Grocery donations are a priority in the city as locals panic about grocery shopping

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With recent power outages and water problems, residents have put a lot of effort into preparing for unforeseen disruptions to their daily lives.

Distribution points have been created across the community to meet demand for food as both food banks and additional community organizations have worked to provide food for those in need.

The Laredo Regional Food Bank is holding an emergency food distribution on Friday from 8 a.m. until supplies last. A social media post stated that customers must have valid ID, wear face covering, and be limited to two families per vehicle.

To help the community, Laredo Regional Food Bank staff and volunteers visited the western parts of the city and distributed water and non-perishable goods during the week. A video posted shows a volunteer inviting the neighborhood to go out and receive bags of items and stresses that they were free.


At the South Texas Food Bank, operations had been suspended since Sunday due to a power outage, but food distribution resumed on Thursday lunchtime. Similar to previous COVID pandemic distributions, the line spanned blocks with those in need of food during the freeze.

According to STFB director Alma Boubel, the distribution action took place in the morning after the electricity was finally restored on Wednesday evening. It was in response to the high demand for food for the community, a culmination of two overlapping emergencies in a week.

If the need continues through Friday, Boubel said the food bank would host another food distribution. Locals can line up and receive donations as long as they have ID with them showing they are residents of the county.

Boubel added that the panel has been working on food delivery since March but, given the current weather emergency, it will not ask questions about the customer’s emergency demand and will continue to feed everyone in line.

“It is unfortunate that we cannot serve until today, but we had no power here and I was unable to get anything out of my product,” said Boubel. “But we’re out here in the wind and cold, doing our best to feed the community and help a little with their needs.”

However, amid the panic of grocery shopping, many have left the shelves of local grocery stores empty. This has resulted in those with no groceries combing the city for eggs, milk, etc. On Thursday afternoon, HEB stocks on Del Mar and McPherson were low as shelves of produce, dairy, protein and bread were empty.

With customers reaching to the back shelves to find what they were looking for, it was clear that Laredoans would continue to rush and buy the shelves dry in an emergency.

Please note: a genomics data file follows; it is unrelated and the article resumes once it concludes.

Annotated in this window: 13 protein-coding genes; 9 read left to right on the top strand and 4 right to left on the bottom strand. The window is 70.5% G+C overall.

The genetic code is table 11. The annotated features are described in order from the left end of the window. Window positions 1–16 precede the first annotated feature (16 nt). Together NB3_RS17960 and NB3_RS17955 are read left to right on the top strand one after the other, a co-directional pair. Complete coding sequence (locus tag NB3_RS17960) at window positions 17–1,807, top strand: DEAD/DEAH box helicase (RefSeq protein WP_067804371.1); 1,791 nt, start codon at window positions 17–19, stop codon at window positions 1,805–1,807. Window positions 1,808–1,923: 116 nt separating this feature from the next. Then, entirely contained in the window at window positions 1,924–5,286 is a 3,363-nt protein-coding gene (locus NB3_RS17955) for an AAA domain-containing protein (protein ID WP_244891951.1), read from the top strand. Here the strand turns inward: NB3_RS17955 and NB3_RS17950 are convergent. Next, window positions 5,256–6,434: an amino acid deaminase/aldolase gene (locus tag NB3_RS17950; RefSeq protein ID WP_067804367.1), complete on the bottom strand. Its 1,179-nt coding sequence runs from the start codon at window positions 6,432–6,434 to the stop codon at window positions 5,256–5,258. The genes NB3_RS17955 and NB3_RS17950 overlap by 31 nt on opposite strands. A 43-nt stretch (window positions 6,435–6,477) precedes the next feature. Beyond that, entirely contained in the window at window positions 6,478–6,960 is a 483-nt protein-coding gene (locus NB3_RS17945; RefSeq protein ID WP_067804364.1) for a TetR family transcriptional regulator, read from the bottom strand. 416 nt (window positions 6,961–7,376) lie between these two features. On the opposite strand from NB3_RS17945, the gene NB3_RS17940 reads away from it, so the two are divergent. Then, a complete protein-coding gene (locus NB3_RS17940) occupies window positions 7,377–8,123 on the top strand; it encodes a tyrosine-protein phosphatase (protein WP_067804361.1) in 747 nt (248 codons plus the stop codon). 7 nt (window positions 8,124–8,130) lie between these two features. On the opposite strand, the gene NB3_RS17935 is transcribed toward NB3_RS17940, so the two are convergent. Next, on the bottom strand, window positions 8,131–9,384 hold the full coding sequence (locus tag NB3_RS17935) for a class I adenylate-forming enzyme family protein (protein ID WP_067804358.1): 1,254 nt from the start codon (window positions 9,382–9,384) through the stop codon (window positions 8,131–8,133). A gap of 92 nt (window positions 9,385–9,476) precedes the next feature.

In order to keep the inventory of items on the shelves, HEB has put a purchase limit on items while it continues to be replenished. According to the grocery store’s recommendation, the limit was set to two categories: groceries and non-food items. All are limited to two items.

The foods include:

Brisket.

Frozen Chitterlings 5 ​​lb.

Frozen Chitterlings 10 lb.

Water gallons.

Water multipack.

Baby water gallons.

Baby water multipack.

Eggs.

Milk.

Loaf.

Ice.

The non-food items include:

Propane tanks.

Aerosol disinfectant sprays.

(Isopropyl) alcohol swabs.

First aid and cleaning gloves.

Disinfectant wipes / sprays in test and travel size.

Boubel said there have been cases when customers couldn’t find food in the grocery stores and queued at the blackboard to get food for the day. The freezing weather on the streets may cause logistics issues to replenish shelves, but the STFB will continue to provide food until it is used up. There is already a plan in place to continue helping the community, and an issue like shortage of inventory is not an issue right now.

During the distribution, families were given a variety of food packages containing fruits, vegetables, trail mix and more. With about a million dollars in protein in the bank’s fridge and no power since Sunday, Boubel said it was lucky it wasn’t compromised.

In some cases, the power failures resulted in food spoilage at customers’ homes. In other cases, elderly customers with no food were not transported to the table to receive help. Although there is no delivery service, the STFB is planning some kind of delivery for elderly and sick customers. She also added that the STFB is also providing food for shelters throughout their area of ​​operation.

“We will continue to try to do as much as possible for the community,” said Boubel.

Milton Elementary School staff also helped the community, where hot meals were distributed to families and students as part of a drive-through operation. Photos showed LISD staff and teachers preparing meals inside, wearing masks and warm clothing.

United South High School members also helped the emergency by deploying 100 pizzas across the entire Highway 359 area, which was placed under a boiling water indicator on Wednesday night. And Cuellar Elementary employees delivered pizza, juice and water to 50 local families who continue to struggle without electricity and water.

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